Factions! oddball Aeronauts 2 adds two more factions! The cool thing is that you can just pick up the expansion and play the regular 2-player game as-is with the new factions, or you can now grab a few more friends and play a 3- or 4-player game with some cool new variant rules.
The first variant is called Dog Fight! You can play 3 or 4 players in this variant and it's basically every Aeronaut for themselves! Here's a break down of how it works:
Each round will have a "lead" player, who selects a target player (who can't be the same target as the last round). So you now have a lead player, a target player and some leftover player(s) who are called "Free" players.
The round goes as normal between the lead and target players, but the free players are also announcing their skill they wish to use, and declaring--with the finger trick--how many cards they will play. Once the lead and the target players have resolved their battle, the lead player then encounters each free player one at a time. If the lead player wins, the free player suffers the penalty as normal--discarding 1 card for a boarding loss, and 2 for losing against guns--but if the free player wins, they recover 2 cards no matter what skill they used! The lead player never recovers cards when they face a free player.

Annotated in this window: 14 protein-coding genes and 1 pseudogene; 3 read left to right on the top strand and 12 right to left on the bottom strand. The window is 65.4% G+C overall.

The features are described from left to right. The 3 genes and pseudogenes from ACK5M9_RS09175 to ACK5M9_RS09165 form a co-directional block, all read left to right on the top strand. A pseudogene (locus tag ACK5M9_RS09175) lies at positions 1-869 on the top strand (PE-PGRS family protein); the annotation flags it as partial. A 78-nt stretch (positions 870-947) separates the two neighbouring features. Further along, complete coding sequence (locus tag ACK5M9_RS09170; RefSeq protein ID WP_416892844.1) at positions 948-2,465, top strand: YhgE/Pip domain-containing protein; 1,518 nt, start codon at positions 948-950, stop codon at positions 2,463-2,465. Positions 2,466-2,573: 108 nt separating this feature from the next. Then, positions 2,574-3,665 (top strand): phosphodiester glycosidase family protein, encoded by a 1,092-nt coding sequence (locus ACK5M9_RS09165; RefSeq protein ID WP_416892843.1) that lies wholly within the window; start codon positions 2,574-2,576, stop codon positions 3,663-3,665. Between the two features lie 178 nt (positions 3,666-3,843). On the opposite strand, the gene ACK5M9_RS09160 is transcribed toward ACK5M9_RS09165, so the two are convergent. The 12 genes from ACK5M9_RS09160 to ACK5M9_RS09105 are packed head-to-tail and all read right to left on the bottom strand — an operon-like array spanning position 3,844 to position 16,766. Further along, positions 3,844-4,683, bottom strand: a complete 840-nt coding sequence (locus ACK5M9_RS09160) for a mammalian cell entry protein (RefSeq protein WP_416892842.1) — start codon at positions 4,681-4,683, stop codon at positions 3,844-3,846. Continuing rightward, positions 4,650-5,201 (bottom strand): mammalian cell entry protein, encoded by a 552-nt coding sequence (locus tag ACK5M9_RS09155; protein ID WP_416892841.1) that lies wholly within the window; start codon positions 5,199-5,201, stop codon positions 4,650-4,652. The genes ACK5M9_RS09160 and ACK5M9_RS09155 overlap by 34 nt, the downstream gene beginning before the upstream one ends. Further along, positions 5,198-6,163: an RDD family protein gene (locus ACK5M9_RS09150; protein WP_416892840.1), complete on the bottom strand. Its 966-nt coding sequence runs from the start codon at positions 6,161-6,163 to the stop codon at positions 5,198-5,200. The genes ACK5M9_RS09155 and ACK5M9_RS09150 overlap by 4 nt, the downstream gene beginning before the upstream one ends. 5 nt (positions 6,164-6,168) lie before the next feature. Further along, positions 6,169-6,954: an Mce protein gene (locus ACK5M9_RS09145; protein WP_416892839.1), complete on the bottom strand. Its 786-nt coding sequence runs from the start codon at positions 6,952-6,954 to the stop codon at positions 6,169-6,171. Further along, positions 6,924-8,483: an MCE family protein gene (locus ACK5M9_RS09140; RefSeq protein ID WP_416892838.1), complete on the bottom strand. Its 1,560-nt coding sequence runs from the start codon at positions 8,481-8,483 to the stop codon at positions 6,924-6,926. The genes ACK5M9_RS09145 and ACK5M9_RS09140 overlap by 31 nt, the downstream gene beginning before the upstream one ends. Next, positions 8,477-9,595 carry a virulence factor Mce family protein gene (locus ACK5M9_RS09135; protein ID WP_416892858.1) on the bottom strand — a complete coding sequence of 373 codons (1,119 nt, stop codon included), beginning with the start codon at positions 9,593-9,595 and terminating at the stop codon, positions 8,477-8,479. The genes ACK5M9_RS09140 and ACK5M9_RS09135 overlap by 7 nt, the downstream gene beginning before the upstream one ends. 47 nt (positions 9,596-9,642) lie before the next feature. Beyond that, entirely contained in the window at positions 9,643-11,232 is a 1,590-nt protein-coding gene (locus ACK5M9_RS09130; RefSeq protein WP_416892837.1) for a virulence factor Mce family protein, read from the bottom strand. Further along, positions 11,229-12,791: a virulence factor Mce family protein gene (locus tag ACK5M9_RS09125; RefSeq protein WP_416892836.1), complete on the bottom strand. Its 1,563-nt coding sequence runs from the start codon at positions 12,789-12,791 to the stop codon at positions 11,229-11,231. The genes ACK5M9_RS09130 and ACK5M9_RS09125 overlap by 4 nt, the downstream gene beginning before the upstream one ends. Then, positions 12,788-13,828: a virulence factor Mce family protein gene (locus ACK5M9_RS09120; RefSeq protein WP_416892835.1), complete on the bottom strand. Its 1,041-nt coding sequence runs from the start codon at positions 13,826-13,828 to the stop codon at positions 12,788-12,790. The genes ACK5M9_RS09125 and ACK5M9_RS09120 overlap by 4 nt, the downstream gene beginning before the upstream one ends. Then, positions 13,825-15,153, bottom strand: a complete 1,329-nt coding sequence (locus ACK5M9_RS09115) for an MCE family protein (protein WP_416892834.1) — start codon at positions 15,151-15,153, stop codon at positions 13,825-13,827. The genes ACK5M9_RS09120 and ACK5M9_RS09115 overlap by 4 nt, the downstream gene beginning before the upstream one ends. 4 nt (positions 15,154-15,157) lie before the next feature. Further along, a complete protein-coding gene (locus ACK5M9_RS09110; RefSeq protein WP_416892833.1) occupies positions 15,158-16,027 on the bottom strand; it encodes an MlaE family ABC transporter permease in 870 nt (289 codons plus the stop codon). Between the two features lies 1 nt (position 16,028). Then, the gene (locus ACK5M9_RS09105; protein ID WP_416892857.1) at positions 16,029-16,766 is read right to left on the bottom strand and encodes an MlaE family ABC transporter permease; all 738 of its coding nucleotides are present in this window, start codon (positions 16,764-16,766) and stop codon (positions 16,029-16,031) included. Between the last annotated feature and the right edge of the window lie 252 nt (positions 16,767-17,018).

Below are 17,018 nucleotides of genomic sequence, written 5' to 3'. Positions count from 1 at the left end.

There are a few other things that happen as the round resolves. If any of the players beat the lead player, they become the lead for the next round, and if there is a tie the lead player gets to choose who leads for the next round.
There's no player elimination for this variant; once a player is out of cards the game ends, and whoever is left standing with the most cards wins!
Jeremiah--This is a fun little variant and so far in our playthroughs it's added a lot of depth. The free players aren't suffering from downtime when it isn't their turn. And there are those times when you just HAVE to have the lead next turn so you really want to ramp up your attack for that turn, and being a free player is a great way to recover cards and stay in the game if you can time your attack just right!
The other variant is called Brace the Mainsails!
This is a 4-player only and has two teams of two going at it!